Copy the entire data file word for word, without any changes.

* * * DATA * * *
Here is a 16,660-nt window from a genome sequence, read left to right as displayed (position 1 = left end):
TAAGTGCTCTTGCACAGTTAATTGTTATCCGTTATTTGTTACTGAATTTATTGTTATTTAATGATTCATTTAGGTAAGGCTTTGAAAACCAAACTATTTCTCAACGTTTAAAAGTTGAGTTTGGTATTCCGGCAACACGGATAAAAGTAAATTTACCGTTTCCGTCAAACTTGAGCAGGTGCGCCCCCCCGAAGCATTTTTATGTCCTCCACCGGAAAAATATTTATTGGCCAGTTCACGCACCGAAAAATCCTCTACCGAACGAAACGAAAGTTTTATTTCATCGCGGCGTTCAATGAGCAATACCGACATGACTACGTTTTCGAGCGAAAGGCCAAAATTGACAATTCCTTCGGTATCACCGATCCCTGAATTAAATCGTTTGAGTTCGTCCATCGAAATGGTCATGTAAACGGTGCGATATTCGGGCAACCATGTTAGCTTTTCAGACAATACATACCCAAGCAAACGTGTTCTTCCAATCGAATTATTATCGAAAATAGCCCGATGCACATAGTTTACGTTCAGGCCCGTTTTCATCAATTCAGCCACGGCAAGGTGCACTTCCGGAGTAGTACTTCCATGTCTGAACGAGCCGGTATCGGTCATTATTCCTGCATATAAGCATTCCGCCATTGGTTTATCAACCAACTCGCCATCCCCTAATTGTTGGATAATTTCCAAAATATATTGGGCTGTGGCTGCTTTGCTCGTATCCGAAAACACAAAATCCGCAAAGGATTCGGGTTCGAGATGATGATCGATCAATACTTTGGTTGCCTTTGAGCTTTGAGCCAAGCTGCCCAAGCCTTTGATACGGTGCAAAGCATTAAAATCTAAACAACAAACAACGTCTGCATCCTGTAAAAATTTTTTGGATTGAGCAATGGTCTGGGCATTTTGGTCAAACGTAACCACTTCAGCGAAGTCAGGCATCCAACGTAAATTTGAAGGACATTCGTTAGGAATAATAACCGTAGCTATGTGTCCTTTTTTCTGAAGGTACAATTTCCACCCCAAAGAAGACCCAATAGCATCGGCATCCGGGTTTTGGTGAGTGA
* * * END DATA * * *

Here is a 16,660-nt window from a genome sequence, read left to right as displayed (position 1 = left end):
TAAGTGCTCTTGCACAGTTAATTGTTATCCGTTATTTGTTACTGAATTTATTGTTATTTAATGATTCATTTAGGTAAGGCTTTGAAAACCAAACTATTTCTCAACGTTTAAAAGTTGAGTTTGGTATTCCGGCAACACGGATAAAAGTAAATTTACCGTTTCCGTCAAACTTGAGCAGGTGCGCCCCCCCGAAGCATTTTTATGTCCTCCACCGGAAAAATATTTATTGGCCAGTTCACGCACCGAAAAATCCTCTACCGAACGAAACGAAAGTTTTATTTCATCGCGGCGTTCAATGAGCAATACCGACATGACTACGTTTTCGAGCGAAAGGCCAAAATTGACAATTCCTTCGGTATCACCGATCCCTGAATTAAATCGTTTGAGTTCGTCCATCGAAATGGTCATGTAAACGGTGCGATATTCGGGCAACCATGTTAGCTTTTCAGACAATACATACCCAAGCAAACGTGTTCTTCCAATCGAATTATTATCGAAAATAGCCCGATGCACATAGTTTACGTTCAGGCCCGTTTTCATCAATTCAGCCACGGCAAGGTGCACTTCCGGAGTAGTACTTCCATGTCTGAACGAGCCGGTATCGGTCATTATTCCTGCATATAAGCATTCCGCCATTGGTTTATCAACCAACTCGCCATCCCCTAATTGTTGGATAATTTCCAAAATATATTGGGCTGTGGCTGCTTTGCTCGTATCCGAAAACACAAAATCCGCAAAGGATTCGGGTTCGAGATGATGATCGATCAATACTTTGGTTGCCTTTGAGCTTTGAGCCAAGCTGCCCAAGCCTTTGATACGGTGCAAAGCATTAAAATCTAAACAACAAACAACGTCTGCATCCTGTAAAAATTTTTTGGATTGAGCAATGGTCTGGGCATTTTGGTCAAACGTAACCACTTCAGCGAAGTCAGGCATCCAACGTAAATTTGAAGGACATTCGTTAGGAATAATAACCGTAGCTATGTGTCCTTTTTTCTGAAGGTACAATTTCCACCCCAAAGAAGACCCAATAGCATCGGCATCCGGGTTTTGGTGAGTGA